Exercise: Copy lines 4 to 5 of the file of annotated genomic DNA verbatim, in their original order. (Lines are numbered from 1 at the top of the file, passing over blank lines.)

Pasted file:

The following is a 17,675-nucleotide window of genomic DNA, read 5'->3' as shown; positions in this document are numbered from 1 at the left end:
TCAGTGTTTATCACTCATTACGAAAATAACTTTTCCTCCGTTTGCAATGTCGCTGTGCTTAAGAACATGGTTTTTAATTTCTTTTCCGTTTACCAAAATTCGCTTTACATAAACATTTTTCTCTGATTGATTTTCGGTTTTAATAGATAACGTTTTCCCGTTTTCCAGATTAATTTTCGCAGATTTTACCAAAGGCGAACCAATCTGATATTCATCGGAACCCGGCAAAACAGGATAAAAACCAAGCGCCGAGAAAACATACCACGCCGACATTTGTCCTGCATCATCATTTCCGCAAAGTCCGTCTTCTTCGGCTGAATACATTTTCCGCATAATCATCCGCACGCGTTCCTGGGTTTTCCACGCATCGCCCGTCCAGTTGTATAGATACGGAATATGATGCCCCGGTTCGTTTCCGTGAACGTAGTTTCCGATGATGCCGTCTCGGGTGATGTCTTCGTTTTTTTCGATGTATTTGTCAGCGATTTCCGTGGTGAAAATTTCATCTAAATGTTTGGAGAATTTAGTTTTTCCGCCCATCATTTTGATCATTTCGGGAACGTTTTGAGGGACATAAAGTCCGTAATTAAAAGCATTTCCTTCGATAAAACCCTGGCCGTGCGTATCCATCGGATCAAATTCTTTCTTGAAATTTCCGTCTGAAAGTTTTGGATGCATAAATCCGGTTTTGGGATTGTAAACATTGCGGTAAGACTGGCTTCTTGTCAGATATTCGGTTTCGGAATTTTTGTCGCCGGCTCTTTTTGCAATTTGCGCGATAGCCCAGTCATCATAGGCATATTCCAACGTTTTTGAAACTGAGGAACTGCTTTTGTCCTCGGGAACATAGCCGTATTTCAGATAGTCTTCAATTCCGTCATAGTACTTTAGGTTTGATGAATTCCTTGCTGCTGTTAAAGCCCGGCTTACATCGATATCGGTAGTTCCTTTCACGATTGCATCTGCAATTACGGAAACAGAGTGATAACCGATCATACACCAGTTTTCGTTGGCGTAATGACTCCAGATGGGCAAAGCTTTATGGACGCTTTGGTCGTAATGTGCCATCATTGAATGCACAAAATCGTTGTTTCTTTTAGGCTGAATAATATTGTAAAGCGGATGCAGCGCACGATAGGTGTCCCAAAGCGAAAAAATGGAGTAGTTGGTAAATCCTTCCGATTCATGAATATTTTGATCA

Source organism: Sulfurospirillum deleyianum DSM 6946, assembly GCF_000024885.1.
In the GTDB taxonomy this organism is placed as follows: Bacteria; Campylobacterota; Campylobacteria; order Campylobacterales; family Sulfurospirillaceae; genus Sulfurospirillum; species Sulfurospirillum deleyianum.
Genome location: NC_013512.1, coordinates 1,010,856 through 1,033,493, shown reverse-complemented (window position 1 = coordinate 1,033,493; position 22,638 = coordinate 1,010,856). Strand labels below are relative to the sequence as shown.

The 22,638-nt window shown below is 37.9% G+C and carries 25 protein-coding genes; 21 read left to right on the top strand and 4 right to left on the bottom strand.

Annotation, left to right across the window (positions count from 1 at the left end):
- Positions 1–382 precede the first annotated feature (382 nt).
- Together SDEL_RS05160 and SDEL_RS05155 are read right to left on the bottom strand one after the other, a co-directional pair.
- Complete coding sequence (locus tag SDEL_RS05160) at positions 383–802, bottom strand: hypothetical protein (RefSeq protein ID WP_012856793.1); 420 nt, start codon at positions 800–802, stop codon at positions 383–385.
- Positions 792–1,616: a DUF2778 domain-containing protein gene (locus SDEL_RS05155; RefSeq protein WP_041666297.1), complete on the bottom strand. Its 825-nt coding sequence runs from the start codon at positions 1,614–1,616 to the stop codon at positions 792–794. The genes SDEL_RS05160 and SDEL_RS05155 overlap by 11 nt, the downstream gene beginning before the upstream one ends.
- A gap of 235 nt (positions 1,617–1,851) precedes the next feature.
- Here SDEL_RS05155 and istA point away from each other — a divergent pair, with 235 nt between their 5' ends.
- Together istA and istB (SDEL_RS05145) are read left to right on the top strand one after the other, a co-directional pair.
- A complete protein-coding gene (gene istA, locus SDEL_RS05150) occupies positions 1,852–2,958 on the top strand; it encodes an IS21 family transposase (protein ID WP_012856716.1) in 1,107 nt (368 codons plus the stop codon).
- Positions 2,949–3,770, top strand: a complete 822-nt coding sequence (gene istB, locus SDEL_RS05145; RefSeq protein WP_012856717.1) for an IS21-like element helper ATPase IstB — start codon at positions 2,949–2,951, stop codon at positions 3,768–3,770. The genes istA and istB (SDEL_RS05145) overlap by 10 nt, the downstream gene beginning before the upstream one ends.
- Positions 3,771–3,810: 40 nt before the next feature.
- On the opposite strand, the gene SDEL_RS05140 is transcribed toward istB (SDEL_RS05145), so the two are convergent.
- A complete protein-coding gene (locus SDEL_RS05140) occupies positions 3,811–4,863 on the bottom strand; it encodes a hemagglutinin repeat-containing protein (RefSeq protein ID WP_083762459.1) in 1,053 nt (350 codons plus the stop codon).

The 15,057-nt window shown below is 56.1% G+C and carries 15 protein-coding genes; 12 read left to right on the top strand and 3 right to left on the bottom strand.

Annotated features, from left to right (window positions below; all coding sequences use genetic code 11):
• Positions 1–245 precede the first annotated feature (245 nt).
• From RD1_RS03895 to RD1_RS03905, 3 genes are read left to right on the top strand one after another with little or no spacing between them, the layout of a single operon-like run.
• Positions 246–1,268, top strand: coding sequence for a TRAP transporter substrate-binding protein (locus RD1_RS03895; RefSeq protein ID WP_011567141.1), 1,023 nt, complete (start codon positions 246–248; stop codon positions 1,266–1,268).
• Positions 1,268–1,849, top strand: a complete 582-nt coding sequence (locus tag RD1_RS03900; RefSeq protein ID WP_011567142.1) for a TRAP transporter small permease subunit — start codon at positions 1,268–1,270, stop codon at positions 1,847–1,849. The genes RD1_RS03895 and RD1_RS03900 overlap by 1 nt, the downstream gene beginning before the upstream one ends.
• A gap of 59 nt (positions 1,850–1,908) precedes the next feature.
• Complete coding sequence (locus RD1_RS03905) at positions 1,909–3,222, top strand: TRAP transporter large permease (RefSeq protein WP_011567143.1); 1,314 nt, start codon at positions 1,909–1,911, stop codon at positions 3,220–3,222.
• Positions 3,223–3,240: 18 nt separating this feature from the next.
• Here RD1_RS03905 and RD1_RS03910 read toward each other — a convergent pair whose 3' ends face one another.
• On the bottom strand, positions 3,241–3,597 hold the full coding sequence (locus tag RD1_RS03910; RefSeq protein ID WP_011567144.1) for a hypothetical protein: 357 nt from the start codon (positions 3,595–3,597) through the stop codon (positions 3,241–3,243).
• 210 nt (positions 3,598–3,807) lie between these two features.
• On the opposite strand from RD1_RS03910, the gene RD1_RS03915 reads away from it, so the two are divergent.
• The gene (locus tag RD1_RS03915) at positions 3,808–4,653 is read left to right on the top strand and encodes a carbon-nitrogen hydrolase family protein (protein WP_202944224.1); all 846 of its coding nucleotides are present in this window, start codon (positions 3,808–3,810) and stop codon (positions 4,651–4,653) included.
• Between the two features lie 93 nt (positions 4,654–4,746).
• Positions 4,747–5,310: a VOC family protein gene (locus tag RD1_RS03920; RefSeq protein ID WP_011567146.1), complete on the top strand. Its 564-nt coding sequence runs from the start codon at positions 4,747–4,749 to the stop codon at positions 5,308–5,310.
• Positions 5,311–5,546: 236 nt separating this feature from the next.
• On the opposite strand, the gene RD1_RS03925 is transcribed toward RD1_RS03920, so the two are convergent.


In the GTDB taxonomy this organism is placed as follows: Bacteria; Campylobacterota; Campylobacteria; order Campylobacterales; family Sulfurospirillaceae; genus Sulfurospirillum; species Sulfurospirillum deleyianum.
Genome location: NC_013512.1, coordinates 1,010,856 through 1,033,493, shown reverse-complemented (window position 1 = coordinate 1,033,493; position 22,638 = coordinate 1,010,856). Strand labels below are relative to the sequence as shown.